The kitchen is open-
Prior to creating this post, our knowledge of Ethiopian cuisine was limited to a dining experience in Washington D.C. While Morocco and South Africa have piqued our Africa wander interest, Ethiopia not so much. That is, until we cooked virtually alongside Ethiopian-born Marcus Sameulsson. Chef Sameulsson guided us through preparing a perfect roast chicken, universally relatable comfort food with Ethiopian oomph. Tasting his berbere - the "salt and pepper of East Africa" - that jazzed up a buttery niter kibbeh and a side of couscous and chickpeas - encouraged us to explore other Ethiopian dishes and, naturally, try our hand at sourdough flatbread. "First time?" a helpful local Ethiopian grocer asked when I approached the checkout counter with pouches of ancient teff flour. Thanks to him, I left instead with a pizza box of fresh, already prepared injera, and thanks to Chef Samuelsson, KT looked through a different window into a fascinating culture.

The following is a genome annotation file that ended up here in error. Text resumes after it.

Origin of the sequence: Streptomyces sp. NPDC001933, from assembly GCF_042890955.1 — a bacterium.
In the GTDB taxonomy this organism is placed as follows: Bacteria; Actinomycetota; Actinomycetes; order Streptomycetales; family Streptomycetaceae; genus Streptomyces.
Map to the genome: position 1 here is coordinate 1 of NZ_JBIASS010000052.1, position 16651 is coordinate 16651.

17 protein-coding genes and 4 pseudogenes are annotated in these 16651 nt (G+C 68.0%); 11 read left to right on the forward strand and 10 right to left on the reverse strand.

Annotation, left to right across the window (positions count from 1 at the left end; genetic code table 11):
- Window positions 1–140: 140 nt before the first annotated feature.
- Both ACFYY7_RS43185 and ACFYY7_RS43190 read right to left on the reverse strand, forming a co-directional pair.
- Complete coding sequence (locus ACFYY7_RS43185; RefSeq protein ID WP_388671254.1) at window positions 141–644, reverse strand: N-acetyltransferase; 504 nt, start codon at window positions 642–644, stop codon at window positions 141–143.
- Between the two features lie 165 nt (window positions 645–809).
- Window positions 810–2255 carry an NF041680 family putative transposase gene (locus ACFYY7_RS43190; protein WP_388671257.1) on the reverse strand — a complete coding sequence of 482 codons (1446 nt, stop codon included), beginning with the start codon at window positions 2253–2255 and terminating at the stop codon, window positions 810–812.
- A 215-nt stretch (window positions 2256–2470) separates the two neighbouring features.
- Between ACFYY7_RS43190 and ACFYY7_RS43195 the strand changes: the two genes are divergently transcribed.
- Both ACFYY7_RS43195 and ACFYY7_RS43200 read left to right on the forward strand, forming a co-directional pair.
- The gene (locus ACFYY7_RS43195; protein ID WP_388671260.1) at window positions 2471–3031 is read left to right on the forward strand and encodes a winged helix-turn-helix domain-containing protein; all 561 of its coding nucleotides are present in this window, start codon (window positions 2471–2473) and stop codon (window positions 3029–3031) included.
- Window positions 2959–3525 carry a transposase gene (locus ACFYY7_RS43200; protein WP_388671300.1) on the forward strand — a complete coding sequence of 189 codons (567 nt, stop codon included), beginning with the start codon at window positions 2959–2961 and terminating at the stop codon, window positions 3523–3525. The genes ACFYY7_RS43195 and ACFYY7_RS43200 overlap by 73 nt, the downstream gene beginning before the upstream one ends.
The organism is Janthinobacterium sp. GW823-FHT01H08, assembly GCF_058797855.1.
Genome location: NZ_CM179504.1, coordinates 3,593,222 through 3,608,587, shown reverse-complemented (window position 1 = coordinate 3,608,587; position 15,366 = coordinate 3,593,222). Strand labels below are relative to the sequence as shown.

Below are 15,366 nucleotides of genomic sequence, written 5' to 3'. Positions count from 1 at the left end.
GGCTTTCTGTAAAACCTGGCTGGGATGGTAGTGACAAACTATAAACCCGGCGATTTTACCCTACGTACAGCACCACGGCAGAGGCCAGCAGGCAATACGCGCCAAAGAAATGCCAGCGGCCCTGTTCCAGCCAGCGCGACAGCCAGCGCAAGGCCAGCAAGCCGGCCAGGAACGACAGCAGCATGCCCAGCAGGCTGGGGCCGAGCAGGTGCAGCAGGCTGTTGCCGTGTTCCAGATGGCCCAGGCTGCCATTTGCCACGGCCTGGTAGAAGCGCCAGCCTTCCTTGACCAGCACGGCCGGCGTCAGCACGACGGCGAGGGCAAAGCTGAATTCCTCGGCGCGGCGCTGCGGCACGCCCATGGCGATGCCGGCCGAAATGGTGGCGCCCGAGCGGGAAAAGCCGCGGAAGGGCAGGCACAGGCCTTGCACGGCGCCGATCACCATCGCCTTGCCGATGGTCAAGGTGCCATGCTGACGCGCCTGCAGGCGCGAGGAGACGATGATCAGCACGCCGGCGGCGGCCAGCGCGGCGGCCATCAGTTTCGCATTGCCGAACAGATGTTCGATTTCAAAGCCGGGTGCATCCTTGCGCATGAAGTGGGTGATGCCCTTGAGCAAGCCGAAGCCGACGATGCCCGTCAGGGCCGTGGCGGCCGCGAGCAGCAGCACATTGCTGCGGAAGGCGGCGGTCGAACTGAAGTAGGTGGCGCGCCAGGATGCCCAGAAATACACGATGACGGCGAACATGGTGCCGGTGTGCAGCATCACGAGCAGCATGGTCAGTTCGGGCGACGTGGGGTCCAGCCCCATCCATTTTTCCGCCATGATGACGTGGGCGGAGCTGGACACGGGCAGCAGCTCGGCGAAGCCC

Misir Wat | Ye'abesha Gomen | Timatim | Dinich Salata | Injera
Marcus Samuelsson's Berbere Spice
Marcus Samuelsson's Niter Kibbeh
Marcus Samuelsson's Roast Chicken with Chickpeas and Couscous
Roasted Berbere Potatoes | Injera
Just as KT steered from the 4-5-day fermentation of injera batter, we decided a jebena buna ceremony would be better left to experience in country. The hours-long ritual begins with roasting, grinding and boiling coffee beans in the presence of guests, followed by multiple pours in and out of ornate vessels, noshing popcorn along the way. I can't wait.
Kitchen Traveler is the creative brainchild of Michele McMurry and husband Doug, who together recreate global flavors from their cozy galley kitchen in San Antonio, Texas. While our passion for wandering and savoring is not new, our appreciation for such experiences ─ that for now remain on hold ─ is deeper than ever.